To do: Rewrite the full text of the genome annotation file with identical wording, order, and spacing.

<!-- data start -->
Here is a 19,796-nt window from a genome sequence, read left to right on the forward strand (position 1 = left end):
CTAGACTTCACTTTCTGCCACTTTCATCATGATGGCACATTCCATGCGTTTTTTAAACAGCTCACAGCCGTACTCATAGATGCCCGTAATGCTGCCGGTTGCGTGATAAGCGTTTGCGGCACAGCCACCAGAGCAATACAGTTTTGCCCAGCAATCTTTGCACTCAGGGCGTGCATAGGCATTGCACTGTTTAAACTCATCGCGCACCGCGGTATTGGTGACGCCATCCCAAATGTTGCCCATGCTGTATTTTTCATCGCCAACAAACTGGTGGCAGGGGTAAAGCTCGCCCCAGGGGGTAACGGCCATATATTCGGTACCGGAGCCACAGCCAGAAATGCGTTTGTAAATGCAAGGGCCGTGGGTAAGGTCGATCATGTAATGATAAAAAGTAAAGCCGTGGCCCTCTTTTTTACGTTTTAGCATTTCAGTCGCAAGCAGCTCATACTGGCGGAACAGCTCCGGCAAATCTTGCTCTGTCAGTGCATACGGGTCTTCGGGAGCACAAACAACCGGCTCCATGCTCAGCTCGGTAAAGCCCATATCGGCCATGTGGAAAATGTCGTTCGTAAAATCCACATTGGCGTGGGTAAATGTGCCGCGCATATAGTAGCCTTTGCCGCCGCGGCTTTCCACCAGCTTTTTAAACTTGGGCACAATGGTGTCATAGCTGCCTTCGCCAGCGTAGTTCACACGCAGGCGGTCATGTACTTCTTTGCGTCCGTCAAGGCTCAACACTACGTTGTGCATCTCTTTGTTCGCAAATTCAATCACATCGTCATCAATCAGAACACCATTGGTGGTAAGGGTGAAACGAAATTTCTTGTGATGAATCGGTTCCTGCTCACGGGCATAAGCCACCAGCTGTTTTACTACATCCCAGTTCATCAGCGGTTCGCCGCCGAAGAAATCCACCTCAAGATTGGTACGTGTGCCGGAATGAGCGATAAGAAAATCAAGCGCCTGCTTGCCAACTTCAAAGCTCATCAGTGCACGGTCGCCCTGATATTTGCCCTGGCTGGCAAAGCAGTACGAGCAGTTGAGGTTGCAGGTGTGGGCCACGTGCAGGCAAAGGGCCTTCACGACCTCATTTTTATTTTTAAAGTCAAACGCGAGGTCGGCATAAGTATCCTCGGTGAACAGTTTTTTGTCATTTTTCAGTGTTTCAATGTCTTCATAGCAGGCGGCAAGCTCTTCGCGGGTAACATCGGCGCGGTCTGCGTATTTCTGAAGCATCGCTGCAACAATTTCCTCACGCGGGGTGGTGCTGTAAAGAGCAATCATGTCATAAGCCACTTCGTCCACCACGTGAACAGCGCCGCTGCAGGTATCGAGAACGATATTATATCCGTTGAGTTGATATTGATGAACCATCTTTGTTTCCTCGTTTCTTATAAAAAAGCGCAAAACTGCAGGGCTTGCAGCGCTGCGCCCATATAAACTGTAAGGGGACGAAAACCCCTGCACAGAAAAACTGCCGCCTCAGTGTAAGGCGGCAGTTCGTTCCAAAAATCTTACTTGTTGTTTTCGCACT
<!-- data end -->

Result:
Here is a 19,796-nt window from a genome sequence, read left to right on the forward strand (position 1 = left end):
CTAGACTTCACTTTCTGCCACTTTCATCATGATGGCACATTCCATGCGTTTTTTAAACAGCTCACAGCCGTACTCATAGATGCCCGTAATGCTGCCGGTTGCGTGATAAGCGTTTGCGGCACAGCCACCAGAGCAATACAGTTTTGCCCAGCAATCTTTGCACTCAGGGCGTGCATAGGCATTGCACTGTTTAAACTCATCGCGCACCGCGGTATTGGTGACGCCATCCCAAATGTTGCCCATGCTGTATTTTTCATCGCCAACAAACTGGTGGCAGGGGTAAAGCTCGCCCCAGGGGGTAACGGCCATATATTCGGTACCGGAGCCACAGCCAGAAATGCGTTTGTAAATGCAAGGGCCGTGGGTAAGGTCGATCATGTAATGATAAAAAGTAAAGCCGTGGCCCTCTTTTTTACGTTTTAGCATTTCAGTCGCAAGCAGCTCATACTGGCGGAACAGCTCCGGCAAATCTTGCTCTGTCAGTGCATACGGGTCTTCGGGAGCACAAACAACCGGCTCCATGCTCAGCTCGGTAAAGCCCATATCGGCCATGTGGAAAATGTCGTTCGTAAAATCCACATTGGCGTGGGTAAATGTGCCGCGCATATAGTAGCCTTTGCCGCCGCGGCTTTCCACCAGCTTTTTAAACTTGGGCACAATGGTGTCATAGCTGCCTTCGCCAGCGTAGTTCACACGCAGGCGGTCATGTACTTCTTTGCGTCCGTCAAGGCTCAACACTACGTTGTGCATCTCTTTGTTCGCAAATTCAATCACATCGTCATCAATCAGAACACCATTGGTGGTAAGGGTGAAACGAAATTTCTTGTGATGAATCGGTTCCTGCTCACGGGCATAAGCCACCAGCTGTTTTACTACATCCCAGTTCATCAGCGGTTCGCCGCCGAAGAAATCCACCTCAAGATTGGTACGTGTGCCGGAATGAGCGATAAGAAAATCAAGCGCCTGCTTGCCAACTTCAAAGCTCATCAGTGCACGGTCGCCCTGATATTTGCCCTGGCTGGCAAAGCAGTACGAGCAGTTGAGGTTGCAGGTGTGGGCCACGTGCAGGCAAAGGGCCTTCACGACCTCATTTTTATTTTTAAAGTCAAACGCGAGGTCGGCATAAGTATCCTCGGTGAACAGTTTTTTGTCATTTTTCAGTGTTTCAATGTCTTCATAGCAGGCGGCAAGCTCTTCGCGGGTAACATCGGCGCGGTCTGCGTATTTCTGAAGCATCGCTGCAACAATTTCCTCACGCGGGGTGGTGCTGTAAAGAGCAATCATGTCATAAGCCACTTCGTCCACCACGTGAACAGCGCCGCTGCAGGTATCGAGAACGATATTATATCCGTTGAGTTGATATTGATGAACCATCTTTGTTTCCTCGTTTCTTATAAAAAAGCGCAAAACTGCAGGGCTTGCAGCGCTGCGCCCATATAAACTGTAAGGGGACGAAAACCCCTGCACAGAAAAACTGCCGCCTCAGTGTAAGGCGGCAGTTCGTTCCAAAAATCTTACTTGTTGTTTTCGCACT